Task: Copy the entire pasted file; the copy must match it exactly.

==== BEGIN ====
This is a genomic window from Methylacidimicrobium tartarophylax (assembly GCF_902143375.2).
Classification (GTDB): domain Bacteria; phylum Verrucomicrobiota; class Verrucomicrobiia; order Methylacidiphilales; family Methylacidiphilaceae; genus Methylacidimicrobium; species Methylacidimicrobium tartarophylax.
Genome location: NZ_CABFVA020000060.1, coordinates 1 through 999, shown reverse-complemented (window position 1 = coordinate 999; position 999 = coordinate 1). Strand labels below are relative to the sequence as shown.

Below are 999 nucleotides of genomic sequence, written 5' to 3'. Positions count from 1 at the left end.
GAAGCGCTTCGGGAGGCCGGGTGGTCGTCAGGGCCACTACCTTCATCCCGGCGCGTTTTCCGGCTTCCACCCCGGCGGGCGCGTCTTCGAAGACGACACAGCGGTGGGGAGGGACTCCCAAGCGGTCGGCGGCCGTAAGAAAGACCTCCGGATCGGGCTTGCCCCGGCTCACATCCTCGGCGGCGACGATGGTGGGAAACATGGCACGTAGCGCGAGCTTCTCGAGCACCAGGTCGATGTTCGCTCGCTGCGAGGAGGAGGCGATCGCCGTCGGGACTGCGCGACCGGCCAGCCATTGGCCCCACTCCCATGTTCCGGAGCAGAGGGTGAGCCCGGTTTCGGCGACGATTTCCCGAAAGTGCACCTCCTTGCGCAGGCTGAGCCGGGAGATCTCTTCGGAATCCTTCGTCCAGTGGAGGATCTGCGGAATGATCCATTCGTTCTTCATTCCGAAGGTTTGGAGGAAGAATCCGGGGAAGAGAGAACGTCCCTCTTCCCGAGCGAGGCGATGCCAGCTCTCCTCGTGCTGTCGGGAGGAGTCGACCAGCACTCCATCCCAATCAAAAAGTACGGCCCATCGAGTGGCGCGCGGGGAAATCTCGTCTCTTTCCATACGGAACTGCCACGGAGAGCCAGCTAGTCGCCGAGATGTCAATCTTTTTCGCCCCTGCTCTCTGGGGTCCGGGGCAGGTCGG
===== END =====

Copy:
This is a genomic window from Methylacidimicrobium tartarophylax (assembly GCF_902143375.2).
Classification (GTDB): domain Bacteria; phylum Verrucomicrobiota; class Verrucomicrobiia; order Methylacidiphilales; family Methylacidiphilaceae; genus Methylacidimicrobium; species Methylacidimicrobium tartarophylax.
Genome location: NZ_CABFVA020000060.1, coordinates 1 through 999, shown reverse-complemented (window position 1 = coordinate 999; position 999 = coordinate 1). Strand labels below are relative to the sequence as shown.

Below are 999 nucleotides of genomic sequence, written 5' to 3'. Positions count from 1 at the left end.
GAAGCGCTTCGGGAGGCCGGGTGGTCGTCAGGGCCACTACCTTCATCCCGGCGCGTTTTCCGGCTTCCACCCCGGCGGGCGCGTCTTCGAAGACGACACAGCGGTGGGGAGGGACTCCCAAGCGGTCGGCGGCCGTAAGAAAGACCTCCGGATCGGGCTTGCCCCGGCTCACATCCTCGGCGGCGACGATGGTGGGAAACATGGCACGTAGCGCGAGCTTCTCGAGCACCAGGTCGATGTTCGCTCGCTGCGAGGAGGAGGCGATCGCCGTCGGGACTGCGCGACCGGCCAGCCATTGGCCCCACTCCCATGTTCCGGAGCAGAGGGTGAGCCCGGTTTCGGCGACGATTTCCCGAAAGTGCACCTCCTTGCGCAGGCTGAGCCGGGAGATCTCTTCGGAATCCTTCGTCCAGTGGAGGATCTGCGGAATGATCCATTCGTTCTTCATTCCGAAGGTTTGGAGGAAGAATCCGGGGAAGAGAGAACGTCCCTCTTCCCGAGCGAGGCGATGCCAGCTCTCCTCGTGCTGTCGGGAGGAGTCGACCAGCACTCCATCCCAATCAAAAAGTACGGCCCATCGAGTGGCGCGCGGGGAAATCTCGTCTCTTTCCATACGGAACTGCCACGGAGAGCCAGCTAGTCGCCGAGATGTCAATCTTTTTCGCCCCTGCTCTCTGGGGTCCGGGGCAGGTCGG